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Charleston runner made her way to Boston Marathon

CHARLESTON, W.Va. -- Now that she's completed the Boston Marathon, Mary Prillaman is scaling back on her running.

But she still plans to take part in the Charleston YMCA Corporate Cup competition in June because that's when her obsession with running began.

Prillaman turned 40 in April 2006. She was healthy, though did little exercise other than walking. She had moved to Charleston two years earlier to take a job as controller of Charleston Newspapers. Her husband, Tim, stayed in Martinsville, Va., and she returned there most weekends.

The personnel director was trying to recruit employees to compete in the annual games among Kanawha Valley companies. He needed someone to run in the 5K race for women 35 and older.

Always willing to please, Prillaman signed up and talked her brother back home in Virginia into training with her for the 3.1-mile run.

Afterwards, Prillamen recalled, "I told my brother that since we could run 3 miles, we could run 15."  So they signed up for the Charleston Distance Run just a few months later -- unaware of the hilly course.

When they came to steep incline up Oakwood Road, Prillaman said her brother was so upset with her that he wouldn't run or walk with her.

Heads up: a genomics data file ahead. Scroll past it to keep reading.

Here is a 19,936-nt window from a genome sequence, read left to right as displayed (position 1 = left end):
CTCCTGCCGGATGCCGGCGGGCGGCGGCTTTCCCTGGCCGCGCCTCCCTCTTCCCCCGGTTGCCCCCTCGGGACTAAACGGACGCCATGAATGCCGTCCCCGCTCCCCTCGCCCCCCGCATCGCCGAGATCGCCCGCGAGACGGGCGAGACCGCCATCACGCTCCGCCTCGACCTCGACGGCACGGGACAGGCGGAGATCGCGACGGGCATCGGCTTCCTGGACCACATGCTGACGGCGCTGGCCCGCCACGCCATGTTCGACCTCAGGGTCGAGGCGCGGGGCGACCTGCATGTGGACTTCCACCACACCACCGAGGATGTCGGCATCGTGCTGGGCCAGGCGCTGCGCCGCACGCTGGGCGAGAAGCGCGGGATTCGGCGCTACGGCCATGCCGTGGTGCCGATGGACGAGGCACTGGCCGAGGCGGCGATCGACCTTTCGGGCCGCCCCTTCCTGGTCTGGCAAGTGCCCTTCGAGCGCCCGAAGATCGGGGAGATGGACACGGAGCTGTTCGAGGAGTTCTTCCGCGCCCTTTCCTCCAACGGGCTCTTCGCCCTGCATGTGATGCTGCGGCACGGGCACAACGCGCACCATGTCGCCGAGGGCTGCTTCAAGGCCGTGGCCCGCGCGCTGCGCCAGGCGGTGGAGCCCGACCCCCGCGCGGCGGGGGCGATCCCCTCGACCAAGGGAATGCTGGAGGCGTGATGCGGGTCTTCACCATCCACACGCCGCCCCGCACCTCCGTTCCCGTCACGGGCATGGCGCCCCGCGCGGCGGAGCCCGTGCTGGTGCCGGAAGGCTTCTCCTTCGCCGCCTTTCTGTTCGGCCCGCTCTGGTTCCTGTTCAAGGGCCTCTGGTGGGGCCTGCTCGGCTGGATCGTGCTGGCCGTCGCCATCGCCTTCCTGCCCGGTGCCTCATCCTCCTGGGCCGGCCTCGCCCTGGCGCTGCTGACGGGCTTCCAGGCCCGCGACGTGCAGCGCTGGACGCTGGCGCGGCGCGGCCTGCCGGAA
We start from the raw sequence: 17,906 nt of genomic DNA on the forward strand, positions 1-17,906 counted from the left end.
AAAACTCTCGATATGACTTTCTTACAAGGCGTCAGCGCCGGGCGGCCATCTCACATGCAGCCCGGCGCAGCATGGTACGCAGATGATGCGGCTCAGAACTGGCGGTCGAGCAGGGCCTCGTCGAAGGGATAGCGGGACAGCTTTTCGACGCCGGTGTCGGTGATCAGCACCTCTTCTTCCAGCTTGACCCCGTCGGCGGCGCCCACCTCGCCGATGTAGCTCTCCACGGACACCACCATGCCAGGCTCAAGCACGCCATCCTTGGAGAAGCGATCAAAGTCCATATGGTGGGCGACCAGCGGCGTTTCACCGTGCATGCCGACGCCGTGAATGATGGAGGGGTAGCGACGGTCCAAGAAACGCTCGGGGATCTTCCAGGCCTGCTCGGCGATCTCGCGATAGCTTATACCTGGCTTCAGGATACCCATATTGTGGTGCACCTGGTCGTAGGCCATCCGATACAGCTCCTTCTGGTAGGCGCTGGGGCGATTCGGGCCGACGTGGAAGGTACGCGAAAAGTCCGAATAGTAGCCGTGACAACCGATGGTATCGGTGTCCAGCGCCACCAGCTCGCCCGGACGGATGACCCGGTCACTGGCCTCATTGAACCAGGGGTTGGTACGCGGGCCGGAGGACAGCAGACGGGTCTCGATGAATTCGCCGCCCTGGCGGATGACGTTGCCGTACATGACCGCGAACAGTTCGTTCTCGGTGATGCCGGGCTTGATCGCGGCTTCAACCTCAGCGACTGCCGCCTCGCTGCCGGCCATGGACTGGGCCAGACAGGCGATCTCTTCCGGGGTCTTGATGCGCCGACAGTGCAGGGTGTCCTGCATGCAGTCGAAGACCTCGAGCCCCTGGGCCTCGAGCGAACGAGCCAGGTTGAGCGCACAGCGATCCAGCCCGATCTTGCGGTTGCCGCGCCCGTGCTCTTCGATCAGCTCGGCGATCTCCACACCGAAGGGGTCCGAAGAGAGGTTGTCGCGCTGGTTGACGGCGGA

He forgave her and let himself be convinced that since they could run 15 miles, they could run 26. Their third race was the Huntington Marathon, just two months later.  

Over the next three years, Prillaman and her brother trained and ran various races together until he became ill in 2009. She debated giving up running or doing it alone. She had only placed once and that was fifth in the first Corporate Cup race.

She consulted Diana Morris, a colleague and veteran runner. "She gave me the best advice," Prillaman said. "She said to pick the races that I could be competitive in."

So every month, Prillaman found a race she could do, and she started placing in them.  She trained consistently, investing in a treadmill at home.

In the fall of 2010, she ran the Huntington Marathon in four hours, as she did the Myrtle Beach Marathon a few months later. The times weren't good enough for her to qualify for the marathon.

Her brother was her biggest fan, calling to check on her time after every race.

"On the last day we spoke of racing, he told me I would get it the next time. That same month, he died, and I made it my goal to qualify for Boston in his memory."

After she fell short by 10 minutes of qualifying in April 2011, she started to wonder if she had what it takes to be a long distance runner. "By that time, it was in my blood, and I started looking for yet another marathon to try to qualify."

Last May, her husband drove her to Cleveland for a marathon. The Prillamans are deeply religious and very active in their church in Virginia. Her husband anointed her with oil as she lined up with 13,000 other runners, and she prayed before and constantly over the 26.1 mile course. She finished in three hours and 52 minutes and 58 seconds--seven minutes faster than she needed to qualify.

Although her fast time qualified her for her age group, that still didn't mean she could run the Boston race. For 2012, the famous marathon had changed its rules to ensure that the fastest of the fast in each group got accepted when registration began in mid-September.